How to be a Stringer Journalist
What is a stringer?
As a writer, when I started working for local newspapers a rival journalist was introduced to me by an event promoter. She glared at me, cocked her head to one side and said in the most sarcastic way possible "Stringer, yeah?" and walked away like I was a minor inconvenience. At that time, I had no idea what a 'stringer' was. I had never heard of the term. So I looked it up. The dictionary defines a "stringer" as:
A part-time or freelance correspondent for the news media
Well, I thought. That makes sense.
A good quality camera.
This is the book you will need to refer to for work as a stringer.
So How Do I Become A Stringer?
Start with what you know. If you're a professional writer, great. If not, you need to be writing every day and have good feedback from readers. Are they understanding what you write? You need to know how to answer the five journalistic questions: who, what, where, when and why. And you need to know how to write in the modern journalistic voice, what's more commonly known as the AP style. It's also a great thing (and will earn you more money) if you can handle a camera or a videocamera. Keep in mind that for many of the stories you will be covering, you may be the only journalist present. It may be that you are a recent college grad with a degree in journalism. If so, being a stringer is like an internship, only you'll be paid for your work. It's a great way to get experience in the field.
Once you're confident (or maybe somewhat confident) of your abilities, look for stringer opportunities. Large and medium news organizations will post calls or internship opportunities for writers or bloggers to cover specific topics of interest. You need to have a portfolio of your work or a sample to show them. Sometimes, a resume is required. Usually there will be a meeting of prospective stringers and the editor will select those that show an interest or special knowledge of the topic they want covered. They know it's a lot easier to get good copy from someone who knows something about what they're covering. At the meeting or shortly after, the editor will tell you what you will be paid per story/photo/video. All stories must be 'pitched' and approved before you go to work.
Some media outlets offer the stringer classes on how to write for their organization. They cover things like note-taking, grammar, punctuation, voice and review the AP style to help you improve as a writer. Understand that they want you to succeed because the money they save utilizing a stringer is substantial. After all, they won't be paying you benefits or vacation pay!
So How Much Money Will I Make?
As a stringer, not a lot. A little more than you do for online articles. If you're lucky enough to be published in print, you'll get substantially more. Pictures and videos are extra money and should be included with your story. You will not get rich doing this work, but it will help you build a portfolio and get noticed.
The key in stringer work is to impress your editor. Provide good quality work. Go the extra mile. In some cases, you could end up with a full-time job as a journalist if you desire!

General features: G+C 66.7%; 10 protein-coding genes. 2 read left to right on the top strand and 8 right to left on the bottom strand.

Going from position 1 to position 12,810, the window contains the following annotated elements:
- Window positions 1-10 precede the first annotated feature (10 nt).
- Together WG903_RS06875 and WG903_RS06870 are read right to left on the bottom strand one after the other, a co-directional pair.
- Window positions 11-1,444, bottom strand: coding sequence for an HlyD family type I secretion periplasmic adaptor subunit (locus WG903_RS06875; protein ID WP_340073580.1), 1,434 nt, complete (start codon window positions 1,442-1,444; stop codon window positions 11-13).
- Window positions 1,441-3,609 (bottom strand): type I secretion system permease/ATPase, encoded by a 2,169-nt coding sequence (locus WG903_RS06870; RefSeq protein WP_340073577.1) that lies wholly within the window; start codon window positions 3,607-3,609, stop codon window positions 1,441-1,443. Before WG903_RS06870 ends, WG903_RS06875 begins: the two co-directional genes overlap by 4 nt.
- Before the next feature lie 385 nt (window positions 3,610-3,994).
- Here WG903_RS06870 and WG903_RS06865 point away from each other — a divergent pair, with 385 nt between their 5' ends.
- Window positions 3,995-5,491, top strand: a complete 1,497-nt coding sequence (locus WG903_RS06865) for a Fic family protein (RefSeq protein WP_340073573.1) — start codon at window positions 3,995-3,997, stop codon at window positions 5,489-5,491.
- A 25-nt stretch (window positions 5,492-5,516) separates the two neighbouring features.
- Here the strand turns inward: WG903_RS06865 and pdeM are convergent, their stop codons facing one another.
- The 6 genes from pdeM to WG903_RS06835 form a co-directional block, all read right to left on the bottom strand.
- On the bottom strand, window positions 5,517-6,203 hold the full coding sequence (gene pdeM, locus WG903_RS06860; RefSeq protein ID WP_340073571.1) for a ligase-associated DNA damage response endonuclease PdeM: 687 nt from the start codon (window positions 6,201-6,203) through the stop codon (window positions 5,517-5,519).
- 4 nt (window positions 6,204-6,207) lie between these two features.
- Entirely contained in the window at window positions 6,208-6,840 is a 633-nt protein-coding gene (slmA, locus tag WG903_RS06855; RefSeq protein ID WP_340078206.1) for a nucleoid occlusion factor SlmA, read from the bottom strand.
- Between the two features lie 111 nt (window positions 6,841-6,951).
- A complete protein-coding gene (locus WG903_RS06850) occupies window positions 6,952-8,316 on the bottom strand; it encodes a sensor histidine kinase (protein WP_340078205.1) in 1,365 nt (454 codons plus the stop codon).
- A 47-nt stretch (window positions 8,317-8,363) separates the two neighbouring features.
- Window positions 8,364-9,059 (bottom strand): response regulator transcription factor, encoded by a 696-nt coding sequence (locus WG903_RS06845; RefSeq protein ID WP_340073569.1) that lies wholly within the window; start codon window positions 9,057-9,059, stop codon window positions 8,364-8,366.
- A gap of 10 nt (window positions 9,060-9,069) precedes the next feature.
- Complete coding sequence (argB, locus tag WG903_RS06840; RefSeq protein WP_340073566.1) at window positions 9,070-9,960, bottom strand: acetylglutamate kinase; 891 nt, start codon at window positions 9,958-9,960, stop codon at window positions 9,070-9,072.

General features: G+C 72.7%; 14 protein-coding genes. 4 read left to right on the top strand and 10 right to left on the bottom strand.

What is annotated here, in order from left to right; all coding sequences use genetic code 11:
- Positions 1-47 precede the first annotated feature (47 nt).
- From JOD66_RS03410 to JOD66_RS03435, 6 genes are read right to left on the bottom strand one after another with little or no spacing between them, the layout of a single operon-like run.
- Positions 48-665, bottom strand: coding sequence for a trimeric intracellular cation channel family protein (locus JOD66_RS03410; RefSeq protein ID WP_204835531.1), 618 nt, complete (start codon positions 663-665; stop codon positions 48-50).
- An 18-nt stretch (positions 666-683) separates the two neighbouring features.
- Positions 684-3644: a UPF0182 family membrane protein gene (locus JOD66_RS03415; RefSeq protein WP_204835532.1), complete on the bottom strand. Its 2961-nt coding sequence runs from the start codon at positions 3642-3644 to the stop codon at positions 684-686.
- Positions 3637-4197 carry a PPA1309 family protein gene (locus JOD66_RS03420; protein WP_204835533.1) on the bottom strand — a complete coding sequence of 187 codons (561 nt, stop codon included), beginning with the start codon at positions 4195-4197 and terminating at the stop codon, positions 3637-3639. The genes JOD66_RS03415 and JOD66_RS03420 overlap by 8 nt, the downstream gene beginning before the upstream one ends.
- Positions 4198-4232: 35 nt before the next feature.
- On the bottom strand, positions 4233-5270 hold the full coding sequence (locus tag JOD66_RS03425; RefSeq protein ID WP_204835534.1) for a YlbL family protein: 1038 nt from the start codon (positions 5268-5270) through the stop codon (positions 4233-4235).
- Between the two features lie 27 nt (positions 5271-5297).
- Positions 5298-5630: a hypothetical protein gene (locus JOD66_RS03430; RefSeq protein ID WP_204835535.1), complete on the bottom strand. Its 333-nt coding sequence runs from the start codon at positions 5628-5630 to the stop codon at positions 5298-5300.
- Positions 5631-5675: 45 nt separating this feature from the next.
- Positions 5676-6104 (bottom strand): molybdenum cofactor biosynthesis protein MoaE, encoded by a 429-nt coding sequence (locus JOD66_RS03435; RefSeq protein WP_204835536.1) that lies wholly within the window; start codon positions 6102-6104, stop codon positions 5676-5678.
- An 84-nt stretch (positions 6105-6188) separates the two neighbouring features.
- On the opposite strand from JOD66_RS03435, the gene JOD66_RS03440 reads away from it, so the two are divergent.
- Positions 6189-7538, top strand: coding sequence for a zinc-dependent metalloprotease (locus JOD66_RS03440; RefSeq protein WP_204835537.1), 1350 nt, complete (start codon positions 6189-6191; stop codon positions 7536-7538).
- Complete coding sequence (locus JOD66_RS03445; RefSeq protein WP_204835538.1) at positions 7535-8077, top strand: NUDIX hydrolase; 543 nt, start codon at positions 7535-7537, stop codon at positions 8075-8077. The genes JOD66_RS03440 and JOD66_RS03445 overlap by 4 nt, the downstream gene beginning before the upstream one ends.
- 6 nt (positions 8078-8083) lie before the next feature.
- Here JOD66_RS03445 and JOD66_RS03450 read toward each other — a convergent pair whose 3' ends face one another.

Here's a few tips I learned along the way. It may save you some grief as a new stringer.
1. Take GOOD notes. When working on a story, be cautious about how things are worded and make sure you record everything as it happens. Don't rely on memory.
2. Triple-check names. When I first started these kind of assignments, I didn't check the spelling of names nearly as often as I should have. On the third story I did, I got it wrong. Way wrong. And the person I interviewed was NOT HAPPY. You can get mistakes like that corrected, but the best thing is to make sure it does NOT happen!
3. Time-management is essential. Keep in mind that you will have to find the stories you're going to cover. You have to submit the idea to the editor and wait for approval. Then you have to gather all the information to submit your story, including attending events. After that, once submitted, there may be several days before the story goes up. I try to plan my stories around a week to ten days from start to finish once I get an approval. The stories I find are at least two and a half weeks in advance whenever possible.
4. Circulate. You will never find good stories to cover if you sit at home all the time. Get out. Go to local events and talk to others. Network. Always be on the lookout for a story.
5. Get your equipment ready BEFORE it's needed. Gosh I could fill this page with my experiences where I've been out on assignment and had my videocamera die suddenly or had my still camera go wonky! It took a month of disasters before I figured out how to get my equipment ready no matter what. Make sure you have a backup battery and chip. Take your charger WITH YOU to the event. Bring a lint-free cloth for your lenses. Make sure you have access to a tripod. Take a backup camera with you. And always, always, always have it fully charged!
6. When doing interviews with people, get it in writing. I interview many bands and singers and have found the best way to do it is to submit my questions via email and have them respond. Artists generally like that because it means they can get to it when they have a moment and the response you get is carefully considered by the artist. The key to getting a good interview is giving the artist TIME to respond and asking good questions. I try to give at least two weeks prior to the event and haven't had any problems getting it back in time.